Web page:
“Reification” is a five-dollar word that means turning an idea in the mind into a material thing. The verbs “specify,” “objectify,” “incorporate,” “substantiate,” “materialize,” or “realize” might serve as well (though that’s not how we typically use them). In the case of misidentifying Fred, what I did in my mind was reify, “impersonate,” “incarnate,” “or embody” a stranger as my friend.

Watching plays, films, and TV serials, we believe in the characters so much that we forget they are actors playing roles scripted in advance. We are completely taken in, or rather, take ourselves in, wanting to believe in the plot as an actual event unfolding before our eyes. The reification of God from being a concept in the human mind to the so-called creator, prime mover, and ruler of the universe serves as the archest example of the elevation of an idea from subjective to objective status in the history of the world, which exhibits the power of the human imagination in believing what it chooses to believe.

We do not simply look at a scene and see what is laid out before our eyes. Perception is a creative act, a fitting-together of details into a pattern we are prepared to recognize. Prepared by having seen it before many times or accompanied by strong emotion so that we build pathways in our brains by strengthening the synapses that link them together to form a route blazed with recognizable features (color, size, shape, contour, motion, texture, location, etc.). If a particular array of features can be recalled as a unit, then we are likely to remember it when we meet it again. Expecting to see something in a certain locale, we open our minds to just that thing so we are more likely to see it when we come across something that might resemble it.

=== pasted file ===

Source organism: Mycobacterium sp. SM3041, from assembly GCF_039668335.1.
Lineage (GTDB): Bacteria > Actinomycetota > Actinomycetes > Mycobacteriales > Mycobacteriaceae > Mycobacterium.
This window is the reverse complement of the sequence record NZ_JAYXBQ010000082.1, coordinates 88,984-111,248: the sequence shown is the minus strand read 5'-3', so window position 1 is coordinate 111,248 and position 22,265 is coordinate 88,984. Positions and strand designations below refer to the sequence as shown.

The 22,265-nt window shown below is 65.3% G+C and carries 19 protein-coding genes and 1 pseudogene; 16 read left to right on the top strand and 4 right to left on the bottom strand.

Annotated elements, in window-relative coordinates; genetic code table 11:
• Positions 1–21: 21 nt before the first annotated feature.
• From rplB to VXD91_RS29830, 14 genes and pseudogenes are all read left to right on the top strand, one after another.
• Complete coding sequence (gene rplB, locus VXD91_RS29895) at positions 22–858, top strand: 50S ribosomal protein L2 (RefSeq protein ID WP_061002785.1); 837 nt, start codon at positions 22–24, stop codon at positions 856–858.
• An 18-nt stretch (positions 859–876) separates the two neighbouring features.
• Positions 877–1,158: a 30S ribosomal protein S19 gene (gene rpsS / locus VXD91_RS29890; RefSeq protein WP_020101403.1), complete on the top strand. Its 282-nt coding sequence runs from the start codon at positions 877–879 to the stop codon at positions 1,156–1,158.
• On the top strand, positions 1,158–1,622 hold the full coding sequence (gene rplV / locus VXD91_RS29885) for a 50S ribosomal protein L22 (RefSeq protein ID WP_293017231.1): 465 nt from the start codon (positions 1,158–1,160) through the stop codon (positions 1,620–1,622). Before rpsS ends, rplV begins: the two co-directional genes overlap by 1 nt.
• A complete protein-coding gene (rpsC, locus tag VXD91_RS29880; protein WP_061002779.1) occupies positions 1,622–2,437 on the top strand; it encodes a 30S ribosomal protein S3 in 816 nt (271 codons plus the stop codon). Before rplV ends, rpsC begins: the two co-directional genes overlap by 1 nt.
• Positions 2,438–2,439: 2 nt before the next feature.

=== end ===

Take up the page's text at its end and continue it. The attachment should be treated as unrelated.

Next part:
The key point is to have something in mind before we come across it, in mind as a particular structure within our neural network of interconnected neurons and cortical columns. Expectancy gives priority and ready access to just that mental structure, saving a huge amount of time and effort in suiting ourselves to our worldly environment and, conversely, that environment to us.

 

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356. Believing Is Seeing

November 12, 2014

When my family moved to Seattle in late August of 1947, I was eager to see the Rocky Mountains for the first time. As we drove west through flatlands in eastern Colorado, I expectantly peered from the back seat through the windshield, but saw only low clouds blocking my view of any mountains. The clouds grew taller as we approached, and for half-an-hour I grew more desperate to view the Rockies. At last, when I began seeing trees and valleys among the clouds, I realized that I had seen the Rockies all along, but their being snow-covered in late August prevented me from recognizing what I was looking at. Had it been winter, I would have seen them sooner. My summer expectations got in the way of my seeing.

It’s not so much that seeing is believing as just the reverse: believing is seeing (or hearing). “It’s true if you think so,” says Italian dramatist Luigi Pirandello. We see “what our prejudices presume to be there,” says Thoreau. Travelers on Cape Cod once reported a black man holding a white man at knifepoint by the side of the road, a scene that turned out to be a reporter from a local radio station holding a microphone to the lips of a man he was interviewing. In going through old National Geographics from the nineteen-teens and twenties, I have come across photographs of bare-breasted African women nursing babies under the title, “Black Madonna,” suggesting a verbal veil of social acceptability to make the image suitable for a prudish and mostly White middle-class readership.